The world’s first international hydrogen supply chain between Brunei Darussalam and Japan reached a milestone after successfully extracting H2 from a liquid organic hydrogen carrier (LOHC) shipped from Brunei, the Ministry of Energy said yesterday.
The demonstration project is operated by the Advanced Hydrogen Energy Chain Association for Technology Development (AHEAD) led by the Japanese consortium, which includes Japanese conglomerates Mitsubishi, Nippon Yusen, Mitsui and Chiyoda Corp.
The project is in line with His Majesty Sultan Haji Hassanal Bolkiah Mu’izzaddin Waddaulah ibni Al-Marhum Sultan Haji Omar ‘Ali Saifuddien Sa’adul Khairi Waddien, Sultan and Yang Di-Pertuan of Brunei Darussalam’s vision for advancing long-term green energy programme of the nation, as delivered in the New Year 2020 titah.
The liquefied hydrogen was produced by a hydrogenation plant, operated by the Japanese Consortium at Sungai Liang Industrial Park (SPARK) with the first hydrogen exported from Muara Port to Japan on November 17, 2019.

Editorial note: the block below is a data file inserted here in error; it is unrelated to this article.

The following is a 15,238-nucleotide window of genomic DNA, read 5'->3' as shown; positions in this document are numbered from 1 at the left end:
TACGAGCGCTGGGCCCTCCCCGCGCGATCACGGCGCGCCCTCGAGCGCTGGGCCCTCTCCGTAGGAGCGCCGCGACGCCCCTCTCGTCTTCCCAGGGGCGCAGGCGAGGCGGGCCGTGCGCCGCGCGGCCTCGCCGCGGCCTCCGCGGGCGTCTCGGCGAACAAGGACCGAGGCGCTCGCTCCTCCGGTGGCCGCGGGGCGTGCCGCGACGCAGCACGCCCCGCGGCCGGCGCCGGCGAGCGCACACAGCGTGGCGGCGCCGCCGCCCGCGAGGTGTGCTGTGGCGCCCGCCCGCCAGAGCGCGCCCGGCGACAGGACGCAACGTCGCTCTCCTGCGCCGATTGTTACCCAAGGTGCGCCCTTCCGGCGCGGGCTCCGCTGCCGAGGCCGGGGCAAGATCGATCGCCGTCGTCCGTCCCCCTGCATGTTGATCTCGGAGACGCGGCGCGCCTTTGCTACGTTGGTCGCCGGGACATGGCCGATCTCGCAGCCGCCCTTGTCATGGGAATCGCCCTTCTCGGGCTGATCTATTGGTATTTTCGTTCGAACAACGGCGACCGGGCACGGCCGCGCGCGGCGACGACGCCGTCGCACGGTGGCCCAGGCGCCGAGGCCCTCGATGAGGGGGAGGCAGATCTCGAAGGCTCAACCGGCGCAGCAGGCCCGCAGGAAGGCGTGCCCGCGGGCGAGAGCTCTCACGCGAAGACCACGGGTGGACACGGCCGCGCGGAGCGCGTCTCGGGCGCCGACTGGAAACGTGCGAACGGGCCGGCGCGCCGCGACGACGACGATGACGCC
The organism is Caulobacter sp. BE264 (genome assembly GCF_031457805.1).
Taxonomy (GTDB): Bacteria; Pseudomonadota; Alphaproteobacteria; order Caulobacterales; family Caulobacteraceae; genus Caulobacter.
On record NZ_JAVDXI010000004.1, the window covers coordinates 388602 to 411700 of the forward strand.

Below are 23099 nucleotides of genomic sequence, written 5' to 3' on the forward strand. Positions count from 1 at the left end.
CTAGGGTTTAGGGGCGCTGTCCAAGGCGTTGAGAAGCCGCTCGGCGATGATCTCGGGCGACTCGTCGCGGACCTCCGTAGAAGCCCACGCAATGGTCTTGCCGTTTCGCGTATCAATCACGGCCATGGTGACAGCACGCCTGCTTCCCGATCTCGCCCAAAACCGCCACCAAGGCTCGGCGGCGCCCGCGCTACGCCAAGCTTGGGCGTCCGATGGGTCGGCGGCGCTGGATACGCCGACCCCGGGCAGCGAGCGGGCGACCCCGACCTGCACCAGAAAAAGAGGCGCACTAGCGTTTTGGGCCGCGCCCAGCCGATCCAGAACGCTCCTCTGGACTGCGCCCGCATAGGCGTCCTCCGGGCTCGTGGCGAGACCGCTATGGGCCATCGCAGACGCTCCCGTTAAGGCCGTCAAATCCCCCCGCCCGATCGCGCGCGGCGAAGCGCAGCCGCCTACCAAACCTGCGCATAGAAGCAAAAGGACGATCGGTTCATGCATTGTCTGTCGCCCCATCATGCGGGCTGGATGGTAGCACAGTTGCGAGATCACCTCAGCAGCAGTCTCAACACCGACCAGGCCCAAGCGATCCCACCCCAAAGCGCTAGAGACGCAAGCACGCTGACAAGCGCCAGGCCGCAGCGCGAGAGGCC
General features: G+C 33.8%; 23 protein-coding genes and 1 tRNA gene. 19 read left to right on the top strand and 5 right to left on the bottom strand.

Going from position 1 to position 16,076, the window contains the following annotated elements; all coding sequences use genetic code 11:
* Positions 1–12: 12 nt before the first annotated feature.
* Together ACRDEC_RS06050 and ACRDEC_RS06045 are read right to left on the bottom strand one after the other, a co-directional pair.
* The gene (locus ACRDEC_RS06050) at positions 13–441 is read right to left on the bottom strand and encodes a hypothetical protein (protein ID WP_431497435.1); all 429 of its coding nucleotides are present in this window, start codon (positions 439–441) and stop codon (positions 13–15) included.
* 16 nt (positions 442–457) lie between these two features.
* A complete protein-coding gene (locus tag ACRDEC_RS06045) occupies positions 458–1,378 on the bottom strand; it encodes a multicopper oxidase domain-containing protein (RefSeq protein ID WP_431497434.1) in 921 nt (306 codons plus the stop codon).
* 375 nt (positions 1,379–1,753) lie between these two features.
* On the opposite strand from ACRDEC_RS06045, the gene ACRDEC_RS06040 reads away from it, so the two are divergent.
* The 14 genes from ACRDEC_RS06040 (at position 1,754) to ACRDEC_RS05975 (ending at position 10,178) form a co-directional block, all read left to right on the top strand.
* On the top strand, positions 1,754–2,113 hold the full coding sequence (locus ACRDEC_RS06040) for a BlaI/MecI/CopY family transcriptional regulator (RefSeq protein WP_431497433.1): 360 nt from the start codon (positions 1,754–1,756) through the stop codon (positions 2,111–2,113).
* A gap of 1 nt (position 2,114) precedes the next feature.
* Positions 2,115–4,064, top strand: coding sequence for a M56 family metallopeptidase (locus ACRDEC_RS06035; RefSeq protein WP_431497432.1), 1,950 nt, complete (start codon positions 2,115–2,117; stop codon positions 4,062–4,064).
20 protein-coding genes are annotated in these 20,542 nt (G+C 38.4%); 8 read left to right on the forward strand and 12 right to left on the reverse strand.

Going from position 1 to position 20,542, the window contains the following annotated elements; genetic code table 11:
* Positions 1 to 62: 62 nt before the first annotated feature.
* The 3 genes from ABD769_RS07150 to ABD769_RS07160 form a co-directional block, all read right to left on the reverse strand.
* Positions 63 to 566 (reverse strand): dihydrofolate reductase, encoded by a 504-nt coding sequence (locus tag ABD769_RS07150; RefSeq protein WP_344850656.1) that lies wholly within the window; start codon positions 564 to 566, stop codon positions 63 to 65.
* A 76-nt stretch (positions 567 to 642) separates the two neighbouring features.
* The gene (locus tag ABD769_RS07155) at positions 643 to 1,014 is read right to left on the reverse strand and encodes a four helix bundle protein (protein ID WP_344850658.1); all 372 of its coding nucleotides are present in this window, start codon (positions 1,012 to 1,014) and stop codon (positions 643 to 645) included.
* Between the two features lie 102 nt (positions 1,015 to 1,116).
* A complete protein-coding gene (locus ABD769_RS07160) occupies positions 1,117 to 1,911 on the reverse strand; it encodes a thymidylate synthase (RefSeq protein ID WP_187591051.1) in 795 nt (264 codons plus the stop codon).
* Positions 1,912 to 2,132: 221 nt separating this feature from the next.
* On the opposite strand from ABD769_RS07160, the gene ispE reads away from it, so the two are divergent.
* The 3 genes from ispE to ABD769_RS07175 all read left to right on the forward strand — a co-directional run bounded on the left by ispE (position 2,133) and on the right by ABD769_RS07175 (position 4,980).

Hydrogen produced in Brunei’s hydrogenation plant is shipped more than 4,000km inside containerised tanks to a dehydrogenation plant in the Japanese city of Kawasaki, where H2 is extracted. The project will run till the end of the fiscal year of 2020.
The AHEAD demonstration project aims to show that a global hydrogen supply chain can be established using LOHC — a chemical that can safely transport hydrogen at room temperature and ambient pressure.
It aims to realise global hydrogen transport and supply technology for full-scale hydrogen power generation by 2030.
This method allows a new way to get hydrogen around the globe. The alternative method is to turn hydrogen directly to liquid but this requires gaseous hydrogen to be cooled to cryogenic temperatures below −253 degrees Celsius and is expensive.
The demonstration project, a subsidised “technology development project to establish hydrogen society/technology development for the utilisation of large scale hydrogen energy”, is funded by the National Research and Development Agency (NEDO) and demonstrates “the hydrogen supply chain utilising the organic chemical hydride method”.
The technology utilises hydrogen for carbon dioxide free power generation, which can contribute to fulfil the Paris Agreement requiring greenhouse gas reductions to combat climate change.
The project was initiated to support Phase II of the “strategic road map for hydrogen and fuel cells”, issued by Japan’s Ministry of Economy, Trade and Industry (METI) in 2014 and revised in 2016. This project is supported and facilitated by the Ministry of Energy in Brunei Darussalam.